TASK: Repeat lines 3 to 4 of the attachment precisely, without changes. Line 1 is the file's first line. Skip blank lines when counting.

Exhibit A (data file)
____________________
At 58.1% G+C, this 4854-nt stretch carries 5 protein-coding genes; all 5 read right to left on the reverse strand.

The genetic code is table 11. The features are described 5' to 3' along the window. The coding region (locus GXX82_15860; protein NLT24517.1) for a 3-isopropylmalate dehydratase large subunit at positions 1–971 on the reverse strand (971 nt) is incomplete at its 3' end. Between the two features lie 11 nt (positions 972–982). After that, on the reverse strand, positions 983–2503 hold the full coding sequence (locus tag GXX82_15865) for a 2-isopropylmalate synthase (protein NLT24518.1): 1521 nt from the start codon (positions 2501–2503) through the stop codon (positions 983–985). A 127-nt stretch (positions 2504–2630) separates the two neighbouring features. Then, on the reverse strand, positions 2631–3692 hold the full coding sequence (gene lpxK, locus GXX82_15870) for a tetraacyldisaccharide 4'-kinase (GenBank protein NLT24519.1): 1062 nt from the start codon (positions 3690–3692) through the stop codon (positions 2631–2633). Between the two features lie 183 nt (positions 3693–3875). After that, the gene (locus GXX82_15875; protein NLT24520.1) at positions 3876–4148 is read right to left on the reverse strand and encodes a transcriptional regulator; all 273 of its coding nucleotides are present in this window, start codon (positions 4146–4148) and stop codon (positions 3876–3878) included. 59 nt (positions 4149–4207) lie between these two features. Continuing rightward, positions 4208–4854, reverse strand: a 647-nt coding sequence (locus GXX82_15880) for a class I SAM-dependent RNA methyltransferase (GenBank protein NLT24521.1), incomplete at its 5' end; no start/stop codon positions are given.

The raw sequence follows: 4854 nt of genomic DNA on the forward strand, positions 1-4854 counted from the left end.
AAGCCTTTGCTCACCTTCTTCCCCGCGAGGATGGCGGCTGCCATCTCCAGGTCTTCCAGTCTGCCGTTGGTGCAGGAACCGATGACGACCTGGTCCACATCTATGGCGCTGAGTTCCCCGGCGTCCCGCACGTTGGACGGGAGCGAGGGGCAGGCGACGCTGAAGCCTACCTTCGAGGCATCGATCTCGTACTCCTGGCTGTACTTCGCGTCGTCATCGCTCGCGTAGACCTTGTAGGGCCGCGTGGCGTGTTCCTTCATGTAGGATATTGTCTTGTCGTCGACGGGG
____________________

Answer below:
The raw sequence follows: 4854 nt of genomic DNA on the forward strand, positions 1-4854 counted from the left end.
AAGCCTTTGCTCACCTTCTTCCCCGCGAGGATGGCGGCTGCCATCTCCAGGTCTTCCAGTCTGCCGTTGGTGCAGGAACCGATGACGACCTGGTCCACATCTATGGCGCTGAGTTCCCCGGCGTCCCGCACGTTGGACGGGAGCGAGGGGCAGGCGACGCTGAAGCCTACCTTCGAGGCATCGATCTCGTACTCCTGGCTGTACTTCGCGTCGTCATCGCTCGCGTAGACCTTGTAGGGCCGCGTGGCGTGTTCCTTCATGTAGGATATTGTCTTGTCGTCGACGGGG